Dairy Cares hosted the California Dairy Sustainability Summit online yesterday and today. More than 50 expert speakers lined up to present at the conference, covering topics ranging from reducing on-farm costs and improving nutrient management to developing new business opportunities and advancing environmental sustainability.
Below are just some of the highlights from the summit:
One of the first presentations of the Summit was from Dr. Ermias Kebreab, associate dean and director of the World Food Center at UC Davis, where he discussed advancing environmental performance in California and across the globe.
Dr. Kebreab noted that his study found significant reductions in California dairy’s environmental footprint amid increased output due in part to the use of byproducts to feed California cows. California is producing more milk with less cows, which in turn is decreasing emission intensity. Dr. Kebreab went on to say that if all other regions in the world produced milk as efficiently as California dairy families, there would be 1.73% reduction in global greenhouse gas emissions.
Later in the day, Dr. Kebreab joined Dr. Myles Allen, professor at the University of Oxford; Richard Corey, the executive officer of the California Air Resources Board; and Dr. Frank Mitloehner, professor and air quality specialist at UC Davis for a conversation about methane, cows and climate change moderated by Michael Boccadoro, the executive director of Dairy Cares.
Corey highlighted the 1,000% increase in dairy digester development, where just five years ago there where only 12 in operation and now there are more than 100. California is now on track to reduce methane emissions levels by 40% below 2013 levels from livestock and dairy manure management practices, with Corey saying the California dairy industry can serve as a model for others.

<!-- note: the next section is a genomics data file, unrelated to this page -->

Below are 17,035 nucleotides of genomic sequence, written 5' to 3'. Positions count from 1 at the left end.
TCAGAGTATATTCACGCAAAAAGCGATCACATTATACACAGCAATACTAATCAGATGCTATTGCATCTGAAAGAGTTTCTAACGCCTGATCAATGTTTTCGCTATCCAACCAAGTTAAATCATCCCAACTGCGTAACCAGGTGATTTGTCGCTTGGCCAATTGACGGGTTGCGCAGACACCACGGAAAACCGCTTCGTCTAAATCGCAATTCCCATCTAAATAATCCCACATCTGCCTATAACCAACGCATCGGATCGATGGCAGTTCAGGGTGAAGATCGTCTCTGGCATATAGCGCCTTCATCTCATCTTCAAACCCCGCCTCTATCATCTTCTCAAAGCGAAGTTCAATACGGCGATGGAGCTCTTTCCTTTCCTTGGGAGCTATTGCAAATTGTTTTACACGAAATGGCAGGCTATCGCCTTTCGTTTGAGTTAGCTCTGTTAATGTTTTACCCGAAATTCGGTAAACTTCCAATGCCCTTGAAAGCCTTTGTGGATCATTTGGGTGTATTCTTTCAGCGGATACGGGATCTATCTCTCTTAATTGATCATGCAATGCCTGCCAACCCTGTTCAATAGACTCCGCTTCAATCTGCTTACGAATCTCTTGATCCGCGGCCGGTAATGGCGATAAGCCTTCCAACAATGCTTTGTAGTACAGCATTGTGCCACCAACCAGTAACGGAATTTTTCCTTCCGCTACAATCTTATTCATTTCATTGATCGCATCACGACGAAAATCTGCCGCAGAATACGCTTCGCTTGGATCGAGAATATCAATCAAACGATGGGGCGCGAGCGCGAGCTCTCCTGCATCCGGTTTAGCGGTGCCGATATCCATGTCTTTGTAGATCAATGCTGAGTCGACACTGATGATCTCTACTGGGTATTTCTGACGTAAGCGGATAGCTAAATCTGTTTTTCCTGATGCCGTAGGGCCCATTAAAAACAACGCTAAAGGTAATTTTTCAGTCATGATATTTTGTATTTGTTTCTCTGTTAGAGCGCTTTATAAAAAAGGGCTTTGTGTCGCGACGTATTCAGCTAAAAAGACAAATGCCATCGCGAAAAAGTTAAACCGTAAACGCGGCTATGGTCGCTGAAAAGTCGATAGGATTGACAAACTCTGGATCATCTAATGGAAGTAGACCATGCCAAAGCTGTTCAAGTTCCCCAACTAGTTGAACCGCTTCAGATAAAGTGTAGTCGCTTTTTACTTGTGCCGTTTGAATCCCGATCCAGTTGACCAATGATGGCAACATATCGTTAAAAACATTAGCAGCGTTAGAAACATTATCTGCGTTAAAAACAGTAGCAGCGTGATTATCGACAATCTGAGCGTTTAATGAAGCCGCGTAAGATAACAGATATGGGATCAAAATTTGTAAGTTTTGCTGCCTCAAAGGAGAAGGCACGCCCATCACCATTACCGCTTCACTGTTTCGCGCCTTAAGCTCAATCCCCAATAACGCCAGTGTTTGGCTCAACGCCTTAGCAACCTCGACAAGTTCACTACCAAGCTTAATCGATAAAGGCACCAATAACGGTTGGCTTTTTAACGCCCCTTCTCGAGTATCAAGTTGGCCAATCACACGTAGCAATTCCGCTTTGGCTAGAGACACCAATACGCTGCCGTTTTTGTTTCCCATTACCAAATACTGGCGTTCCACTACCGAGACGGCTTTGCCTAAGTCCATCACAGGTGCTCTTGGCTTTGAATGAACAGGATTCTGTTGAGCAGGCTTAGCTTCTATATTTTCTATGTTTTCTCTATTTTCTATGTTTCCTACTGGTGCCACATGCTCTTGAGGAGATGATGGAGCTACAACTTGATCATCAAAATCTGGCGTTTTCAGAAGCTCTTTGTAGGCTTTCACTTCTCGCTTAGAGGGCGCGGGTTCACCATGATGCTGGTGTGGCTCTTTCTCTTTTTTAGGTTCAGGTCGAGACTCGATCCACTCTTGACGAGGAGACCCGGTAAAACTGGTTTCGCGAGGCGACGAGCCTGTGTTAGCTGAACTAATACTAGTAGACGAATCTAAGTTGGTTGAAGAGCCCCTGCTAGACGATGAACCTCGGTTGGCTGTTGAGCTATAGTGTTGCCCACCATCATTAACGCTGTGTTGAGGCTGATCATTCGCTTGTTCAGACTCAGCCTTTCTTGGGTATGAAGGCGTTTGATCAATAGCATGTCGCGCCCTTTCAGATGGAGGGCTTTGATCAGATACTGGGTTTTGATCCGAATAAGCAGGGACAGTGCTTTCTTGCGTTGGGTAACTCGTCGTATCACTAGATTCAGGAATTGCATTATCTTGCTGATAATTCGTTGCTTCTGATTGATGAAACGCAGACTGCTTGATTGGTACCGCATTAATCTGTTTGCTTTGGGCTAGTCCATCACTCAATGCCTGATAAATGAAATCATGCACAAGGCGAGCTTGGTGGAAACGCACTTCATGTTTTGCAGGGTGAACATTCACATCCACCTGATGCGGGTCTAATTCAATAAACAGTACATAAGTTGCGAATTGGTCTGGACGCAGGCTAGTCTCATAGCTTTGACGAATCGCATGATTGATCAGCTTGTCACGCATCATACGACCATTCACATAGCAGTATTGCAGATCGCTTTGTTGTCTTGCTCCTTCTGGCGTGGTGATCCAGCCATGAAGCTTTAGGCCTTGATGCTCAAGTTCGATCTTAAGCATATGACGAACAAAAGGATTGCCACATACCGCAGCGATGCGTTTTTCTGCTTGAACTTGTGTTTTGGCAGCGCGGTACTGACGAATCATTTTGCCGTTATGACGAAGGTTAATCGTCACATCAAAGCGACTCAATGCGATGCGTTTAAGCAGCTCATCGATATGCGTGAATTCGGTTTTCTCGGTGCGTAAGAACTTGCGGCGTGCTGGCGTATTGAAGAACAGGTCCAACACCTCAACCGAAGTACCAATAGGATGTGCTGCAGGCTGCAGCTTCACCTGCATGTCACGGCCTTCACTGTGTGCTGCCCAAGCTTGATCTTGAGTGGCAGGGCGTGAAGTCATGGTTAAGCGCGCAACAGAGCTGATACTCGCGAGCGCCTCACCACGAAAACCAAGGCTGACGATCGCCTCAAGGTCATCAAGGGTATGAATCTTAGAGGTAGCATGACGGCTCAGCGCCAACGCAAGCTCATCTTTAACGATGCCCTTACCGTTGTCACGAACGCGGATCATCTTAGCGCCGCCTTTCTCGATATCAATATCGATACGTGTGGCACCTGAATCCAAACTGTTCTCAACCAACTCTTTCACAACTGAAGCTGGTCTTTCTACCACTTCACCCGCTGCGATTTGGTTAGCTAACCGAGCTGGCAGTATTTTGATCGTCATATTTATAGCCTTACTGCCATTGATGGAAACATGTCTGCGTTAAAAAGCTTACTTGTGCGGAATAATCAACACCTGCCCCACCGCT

Dr. Mitloehner was asked by Boccadoro about the term “super pollutant,” which had been used to describe methane many years ago by some in Sacramento. He said, “if there were a super pollutant, it’d be CO2 (carbon dioxide).”
The panel discussed the valuable partnerships and pathways that are helping California dairy farmers implement new technologies and strategies. During the panel, Vilsack noted that North American dairy farmers are the only farmers in the world that have reduced their carbon footprint over the last 15 years.
Each discussed how SGMA will impact dairies in the coming years and how local groundwater agencies are approaching the challenge.
This year’s virtual Sustainability Summit showcased how California’s dairy families are leading the way in developing sustainable, planet-smart farming. If you missed a presentation, and registered for the conference, you can login to watch recordings of the sessions at www.cadairysummit.com.
Editor’s Note: This report appears in the Nov. 6 newsletter of the Milk Producers Council and is used here with permission